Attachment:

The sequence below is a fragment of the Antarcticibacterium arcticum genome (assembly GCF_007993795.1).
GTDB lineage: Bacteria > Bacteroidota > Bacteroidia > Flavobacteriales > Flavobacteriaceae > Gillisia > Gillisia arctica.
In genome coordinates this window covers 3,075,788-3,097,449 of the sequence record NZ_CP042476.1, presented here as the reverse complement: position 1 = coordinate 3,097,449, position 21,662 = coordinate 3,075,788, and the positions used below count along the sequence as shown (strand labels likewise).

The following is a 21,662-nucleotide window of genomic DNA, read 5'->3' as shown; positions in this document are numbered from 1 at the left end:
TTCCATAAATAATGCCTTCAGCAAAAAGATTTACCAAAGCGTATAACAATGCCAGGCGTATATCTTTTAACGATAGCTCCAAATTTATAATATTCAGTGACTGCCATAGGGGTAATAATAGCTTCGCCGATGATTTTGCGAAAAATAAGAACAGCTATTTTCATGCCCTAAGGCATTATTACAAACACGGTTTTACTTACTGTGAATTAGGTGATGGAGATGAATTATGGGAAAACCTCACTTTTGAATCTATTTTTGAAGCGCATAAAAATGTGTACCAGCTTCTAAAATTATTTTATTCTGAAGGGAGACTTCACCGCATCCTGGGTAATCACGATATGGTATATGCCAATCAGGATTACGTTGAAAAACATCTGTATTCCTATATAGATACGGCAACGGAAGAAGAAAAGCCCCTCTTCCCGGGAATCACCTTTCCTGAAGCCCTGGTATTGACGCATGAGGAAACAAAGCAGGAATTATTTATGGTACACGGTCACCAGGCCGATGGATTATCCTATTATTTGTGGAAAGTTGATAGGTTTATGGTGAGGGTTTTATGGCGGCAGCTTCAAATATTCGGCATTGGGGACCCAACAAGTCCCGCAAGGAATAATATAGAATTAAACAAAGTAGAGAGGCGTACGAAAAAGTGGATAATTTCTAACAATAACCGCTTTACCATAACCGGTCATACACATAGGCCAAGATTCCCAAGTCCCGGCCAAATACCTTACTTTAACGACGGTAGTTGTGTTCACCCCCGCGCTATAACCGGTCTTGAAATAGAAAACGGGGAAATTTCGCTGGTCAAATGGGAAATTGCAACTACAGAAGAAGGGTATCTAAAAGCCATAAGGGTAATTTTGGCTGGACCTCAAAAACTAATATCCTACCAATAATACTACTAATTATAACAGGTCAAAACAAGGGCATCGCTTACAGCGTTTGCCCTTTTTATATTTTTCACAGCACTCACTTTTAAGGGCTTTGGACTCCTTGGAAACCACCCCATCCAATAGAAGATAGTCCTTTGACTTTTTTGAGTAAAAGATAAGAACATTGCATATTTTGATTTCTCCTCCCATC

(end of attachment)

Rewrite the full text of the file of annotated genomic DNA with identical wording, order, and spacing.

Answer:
The sequence below is a fragment of the Antarcticibacterium arcticum genome (assembly GCF_007993795.1).
GTDB lineage: Bacteria > Bacteroidota > Bacteroidia > Flavobacteriales > Flavobacteriaceae > Gillisia > Gillisia arctica.
In genome coordinates this window covers 3,075,788-3,097,449 of the sequence record NZ_CP042476.1, presented here as the reverse complement: position 1 = coordinate 3,097,449, position 21,662 = coordinate 3,075,788, and the positions used below count along the sequence as shown (strand labels likewise).

The following is a 21,662-nucleotide window of genomic DNA, read 5'->3' as shown; positions in this document are numbered from 1 at the left end:
TTCCATAAATAATGCCTTCAGCAAAAAGATTTACCAAAGCGTATAACAATGCCAGGCGTATATCTTTTAACGATAGCTCCAAATTTATAATATTCAGTGACTGCCATAGGGGTAATAATAGCTTCGCCGATGATTTTGCGAAAAATAAGAACAGCTATTTTCATGCCCTAAGGCATTATTACAAACACGGTTTTACTTACTGTGAATTAGGTGATGGAGATGAATTATGGGAAAACCTCACTTTTGAATCTATTTTTGAAGCGCATAAAAATGTGTACCAGCTTCTAAAATTATTTTATTCTGAAGGGAGACTTCACCGCATCCTGGGTAATCACGATATGGTATATGCCAATCAGGATTACGTTGAAAAACATCTGTATTCCTATATAGATACGGCAACGGAAGAAGAAAAGCCCCTCTTCCCGGGAATCACCTTTCCTGAAGCCCTGGTATTGACGCATGAGGAAACAAAGCAGGAATTATTTATGGTACACGGTCACCAGGCCGATGGATTATCCTATTATTTGTGGAAAGTTGATAGGTTTATGGTGAGGGTTTTATGGCGGCAGCTTCAAATATTCGGCATTGGGGACCCAACAAGTCCCGCAAGGAATAATATAGAATTAAACAAAGTAGAGAGGCGTACGAAAAAGTGGATAATTTCTAACAATAACCGCTTTACCATAACCGGTCATACACATAGGCCAAGATTCCCAAGTCCCGGCCAAATACCTTACTTTAACGACGGTAGTTGTGTTCACCCCCGCGCTATAACCGGTCTTGAAATAGAAAACGGGGAAATTTCGCTGGTCAAATGGGAAATTGCAACTACAGAAGAAGGGTATCTAAAAGCCATAAGGGTAATTTTGGCTGGACCTCAAAAACTAATATCCTACCAATAATACTACTAATTATAACAGGTCAAAACAAGGGCATCGCTTACAGCGTTTGCCCTTTTTATATTTTTCACAGCACTCACTTTTAAGGGCTTTGGACTCCTTGGAAACCACCCCATCCAATAGAAGATAGTCCTTTGACTTTTTTGAGTAAAAGATAAGAACATTGCATATTTTGATTTCTCCTCCCATC